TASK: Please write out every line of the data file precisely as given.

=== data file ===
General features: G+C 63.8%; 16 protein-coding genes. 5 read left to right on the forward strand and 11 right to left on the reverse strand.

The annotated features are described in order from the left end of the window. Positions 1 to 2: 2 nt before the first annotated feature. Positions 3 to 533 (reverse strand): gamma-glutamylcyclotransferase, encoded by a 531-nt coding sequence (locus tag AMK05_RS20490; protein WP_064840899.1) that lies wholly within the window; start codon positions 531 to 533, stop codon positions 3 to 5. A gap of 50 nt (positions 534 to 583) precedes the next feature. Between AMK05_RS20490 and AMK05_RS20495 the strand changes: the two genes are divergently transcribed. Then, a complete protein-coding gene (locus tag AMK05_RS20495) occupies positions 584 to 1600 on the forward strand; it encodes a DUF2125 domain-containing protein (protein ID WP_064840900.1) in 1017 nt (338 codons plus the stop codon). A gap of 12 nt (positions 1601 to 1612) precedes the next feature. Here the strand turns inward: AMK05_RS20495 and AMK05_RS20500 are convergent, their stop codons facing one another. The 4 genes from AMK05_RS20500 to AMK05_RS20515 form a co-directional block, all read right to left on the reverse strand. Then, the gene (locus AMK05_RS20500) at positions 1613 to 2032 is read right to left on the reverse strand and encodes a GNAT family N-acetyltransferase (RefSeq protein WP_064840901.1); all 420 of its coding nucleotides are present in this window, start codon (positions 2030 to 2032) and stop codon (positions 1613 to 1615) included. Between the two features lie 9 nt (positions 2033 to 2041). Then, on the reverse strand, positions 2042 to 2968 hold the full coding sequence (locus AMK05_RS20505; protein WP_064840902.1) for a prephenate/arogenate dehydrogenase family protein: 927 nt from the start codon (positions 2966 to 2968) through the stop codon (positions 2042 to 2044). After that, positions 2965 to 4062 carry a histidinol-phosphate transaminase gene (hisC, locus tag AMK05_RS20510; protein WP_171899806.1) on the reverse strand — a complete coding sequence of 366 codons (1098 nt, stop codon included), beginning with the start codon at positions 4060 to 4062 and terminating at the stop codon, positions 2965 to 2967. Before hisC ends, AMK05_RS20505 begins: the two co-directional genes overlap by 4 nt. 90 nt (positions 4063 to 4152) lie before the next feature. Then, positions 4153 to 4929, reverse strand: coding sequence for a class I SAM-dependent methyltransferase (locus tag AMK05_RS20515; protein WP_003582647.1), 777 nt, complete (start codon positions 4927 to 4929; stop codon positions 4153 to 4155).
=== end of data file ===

General features: G+C 63.8%; 16 protein-coding genes. 5 read left to right on the forward strand and 11 right to left on the reverse strand.

The annotated features are described in order from the left end of the window. Positions 1 to 2: 2 nt before the first annotated feature. Positions 3 to 533 (reverse strand): gamma-glutamylcyclotransferase, encoded by a 531-nt coding sequence (locus tag AMK05_RS20490; protein WP_064840899.1) that lies wholly within the window; start codon positions 531 to 533, stop codon positions 3 to 5. A gap of 50 nt (positions 534 to 583) precedes the next feature. Between AMK05_RS20490 and AMK05_RS20495 the strand changes: the two genes are divergently transcribed. Then, a complete protein-coding gene (locus tag AMK05_RS20495) occupies positions 584 to 1600 on the forward strand; it encodes a DUF2125 domain-containing protein (protein ID WP_064840900.1) in 1017 nt (338 codons plus the stop codon). A gap of 12 nt (positions 1601 to 1612) precedes the next feature. Here the strand turns inward: AMK05_RS20495 and AMK05_RS20500 are convergent, their stop codons facing one another. The 4 genes from AMK05_RS20500 to AMK05_RS20515 form a co-directional block, all read right to left on the reverse strand. Then, the gene (locus AMK05_RS20500) at positions 1613 to 2032 is read right to left on the reverse strand and encodes a GNAT family N-acetyltransferase (RefSeq protein WP_064840901.1); all 420 of its coding nucleotides are present in this window, start codon (positions 2030 to 2032) and stop codon (positions 1613 to 1615) included. Between the two features lie 9 nt (positions 2033 to 2041). Then, on the reverse strand, positions 2042 to 2968 hold the full coding sequence (locus AMK05_RS20505; protein WP_064840902.1) for a prephenate/arogenate dehydrogenase family protein: 927 nt from the start codon (positions 2966 to 2968) through the stop codon (positions 2042 to 2044). After that, positions 2965 to 4062 carry a histidinol-phosphate transaminase gene (hisC, locus tag AMK05_RS20510; protein WP_171899806.1) on the reverse strand — a complete coding sequence of 366 codons (1098 nt, stop codon included), beginning with the start codon at positions 4060 to 4062 and terminating at the stop codon, positions 2965 to 2967. Before hisC ends, AMK05_RS20505 begins: the two co-directional genes overlap by 4 nt. 90 nt (positions 4063 to 4152) lie before the next feature. Then, positions 4153 to 4929, reverse strand: coding sequence for a class I SAM-dependent methyltransferase (locus tag AMK05_RS20515; protein WP_003582647.1), 777 nt, complete (start codon positions 4927 to 4929; stop codon positions 4153 to 4155).